Dealing with multiple textures is challenging and often result in dry, tangled and breaking hair. Today’s post addresses how to care for transitioning hair.
A lovely reader writes
I’m transitioning and I have low porosity hair I use Scurl to moisturize my new growth the glycerin in the product I think be matting my demarcation line. But I’ve found that scurl is one of the only moisturisers that moisturise my hair. Also since I have low porosity hair I’m prone to having a protein over load more than others and I need to strengthen my demarcation line since that is the only place that seems so be breaking but it is minimal. How often do you think I should spray that area with the aphogee green tea and keratin spray. I wash my hair once a week btw. I’m sorry I’m asking so many questions but do you have any methods for stretching new growth without heat because I’ve tried braid outs but it doesn’t stretch anything and it’s become a real issue because I find I’m manipulating my hair too much causing breakage. Thank you so much
How to Care for Transitioning Hair
Hello, thanks for writing in and giving me the opportunity to assist you with your healthy hair journey. I too have low porosity hair so I definitely understand your struggle. Please, no apologies for the questions. We’re here to help and learn from each other. Questions are the only way we can do just that. Let’s talk how to care for transitioning hair!
I used SCurl / glycerin in the past and feel it can make the hair gummy and quite sticky if over applied. This can definitely lead to matting if you’re not careful about separating the clumped, gummy hair.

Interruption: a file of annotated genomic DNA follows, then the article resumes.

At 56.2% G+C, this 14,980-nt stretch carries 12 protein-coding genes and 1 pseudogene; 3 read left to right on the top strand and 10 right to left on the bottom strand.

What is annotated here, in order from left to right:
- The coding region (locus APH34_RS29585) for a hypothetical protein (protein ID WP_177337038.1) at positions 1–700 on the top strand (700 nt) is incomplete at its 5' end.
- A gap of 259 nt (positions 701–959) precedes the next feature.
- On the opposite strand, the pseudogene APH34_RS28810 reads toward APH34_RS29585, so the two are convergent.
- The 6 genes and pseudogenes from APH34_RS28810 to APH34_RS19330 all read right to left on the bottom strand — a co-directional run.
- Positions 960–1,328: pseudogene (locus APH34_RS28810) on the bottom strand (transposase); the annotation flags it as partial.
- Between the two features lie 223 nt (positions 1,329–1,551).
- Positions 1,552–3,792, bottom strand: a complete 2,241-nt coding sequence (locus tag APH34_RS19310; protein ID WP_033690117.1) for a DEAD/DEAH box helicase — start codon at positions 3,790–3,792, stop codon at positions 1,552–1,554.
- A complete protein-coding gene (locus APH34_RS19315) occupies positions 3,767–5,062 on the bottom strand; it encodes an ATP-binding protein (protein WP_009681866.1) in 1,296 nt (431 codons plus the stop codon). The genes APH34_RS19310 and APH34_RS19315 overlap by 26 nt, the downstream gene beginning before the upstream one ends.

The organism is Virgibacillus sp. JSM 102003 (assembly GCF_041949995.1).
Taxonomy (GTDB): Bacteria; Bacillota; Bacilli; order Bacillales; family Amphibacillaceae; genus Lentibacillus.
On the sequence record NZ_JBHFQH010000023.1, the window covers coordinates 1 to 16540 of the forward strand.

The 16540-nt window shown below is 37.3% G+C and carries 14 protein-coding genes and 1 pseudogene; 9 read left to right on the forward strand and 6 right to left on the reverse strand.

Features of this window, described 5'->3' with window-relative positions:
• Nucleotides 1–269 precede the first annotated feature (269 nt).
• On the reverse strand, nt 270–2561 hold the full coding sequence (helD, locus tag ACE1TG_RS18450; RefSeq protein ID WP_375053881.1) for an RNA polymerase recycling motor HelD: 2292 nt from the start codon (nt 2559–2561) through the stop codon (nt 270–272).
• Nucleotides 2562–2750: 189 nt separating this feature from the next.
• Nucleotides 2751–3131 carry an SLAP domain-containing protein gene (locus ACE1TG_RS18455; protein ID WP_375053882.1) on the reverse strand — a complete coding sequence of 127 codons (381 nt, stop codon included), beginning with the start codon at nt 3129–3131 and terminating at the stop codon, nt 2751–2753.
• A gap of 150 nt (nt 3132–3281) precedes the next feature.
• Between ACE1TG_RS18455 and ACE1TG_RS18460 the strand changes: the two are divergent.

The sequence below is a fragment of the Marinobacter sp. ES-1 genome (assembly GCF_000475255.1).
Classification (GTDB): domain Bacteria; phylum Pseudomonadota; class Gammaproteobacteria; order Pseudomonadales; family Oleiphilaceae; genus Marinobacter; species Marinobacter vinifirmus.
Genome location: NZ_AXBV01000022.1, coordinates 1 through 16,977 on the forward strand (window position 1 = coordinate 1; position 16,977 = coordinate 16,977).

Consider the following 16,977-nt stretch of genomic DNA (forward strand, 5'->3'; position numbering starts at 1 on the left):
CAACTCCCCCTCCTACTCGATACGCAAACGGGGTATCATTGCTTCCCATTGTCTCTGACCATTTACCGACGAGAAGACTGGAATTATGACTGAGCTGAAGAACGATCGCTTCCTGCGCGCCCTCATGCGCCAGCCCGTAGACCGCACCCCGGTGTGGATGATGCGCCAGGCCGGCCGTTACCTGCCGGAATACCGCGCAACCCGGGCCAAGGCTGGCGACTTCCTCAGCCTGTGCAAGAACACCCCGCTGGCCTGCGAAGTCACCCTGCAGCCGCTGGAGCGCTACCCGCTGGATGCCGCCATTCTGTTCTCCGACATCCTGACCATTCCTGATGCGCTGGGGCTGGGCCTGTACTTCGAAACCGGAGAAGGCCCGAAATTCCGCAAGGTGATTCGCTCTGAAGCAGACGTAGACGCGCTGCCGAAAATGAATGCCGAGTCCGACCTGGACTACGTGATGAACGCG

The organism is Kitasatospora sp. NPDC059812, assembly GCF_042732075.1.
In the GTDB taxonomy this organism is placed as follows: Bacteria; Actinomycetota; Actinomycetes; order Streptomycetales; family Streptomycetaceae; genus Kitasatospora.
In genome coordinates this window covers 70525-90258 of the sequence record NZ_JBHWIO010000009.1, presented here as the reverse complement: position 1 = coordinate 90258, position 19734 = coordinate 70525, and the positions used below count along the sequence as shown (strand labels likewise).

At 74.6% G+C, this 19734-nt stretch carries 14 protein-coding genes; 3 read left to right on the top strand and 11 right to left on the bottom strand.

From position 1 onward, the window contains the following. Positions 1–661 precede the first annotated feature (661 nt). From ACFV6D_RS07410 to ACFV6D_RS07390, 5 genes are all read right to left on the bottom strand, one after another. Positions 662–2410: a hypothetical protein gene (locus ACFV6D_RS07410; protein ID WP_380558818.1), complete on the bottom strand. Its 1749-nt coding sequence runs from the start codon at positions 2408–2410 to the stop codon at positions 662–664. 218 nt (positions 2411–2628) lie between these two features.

Try diluting SCurl with some distilled water (in a spray bottle). You might have to tweak the ratio until you get to a formula that works but try starting with a 50:50 ratio. Personally speaking, I go back and forth with using SCurl straight or diluted. I really love SCurl straight (undiluted) but feel the diluted version works best for my hair with regards to it not causing buildup, gummy, sticky, tacky hair. You may also find a thinner version of SCurl to be easier to work with.
If you’re looking for other ways to keep your hair moisturized, take a peek at the post where I consolidated various hydration techniques to force feed moisture to our hair.
Related Articles: Benefits of Glycerin for Hair | How to Care for Dry Hair
I use protein as-needed vs. on a scheduled basis. However, on average, I use protein very 4-6 weeks. Any sooner leads to what feels like protein overload.
Using a good moisturizing conditioner mixed with honey and extra virgin olive oil is a great way to increase moisture to your hair and counter the effects of protein overload.
If your hair is protein overloaded and you cannot recover no matter how hard you try, I’ve had great luck with adding a pinch of salt to my conditioner to halt protein overload in its tracks. Salt breaks down the protein bonds and gets things back on track quickly. However, I caution, this should be used as the backup plan when everything else fails.
Related Article: How to Correct Protein Overload in Hair with Salt
I prefer using a cream protein treatment vs. a spray. However, if your protein spray provides enough strengthening without having to do a separate protein treatment, then go for it.
Stretching New Growth
The best method for stretching new growth is through the banding method.
Related Article: 11 Tips to Transition to Natural Hair without Breakage
I like buns and updos to keep the hair stretched.
Now that I’m transitioning, I’ve included a feature video of some additional tips for caring for transitioning hair.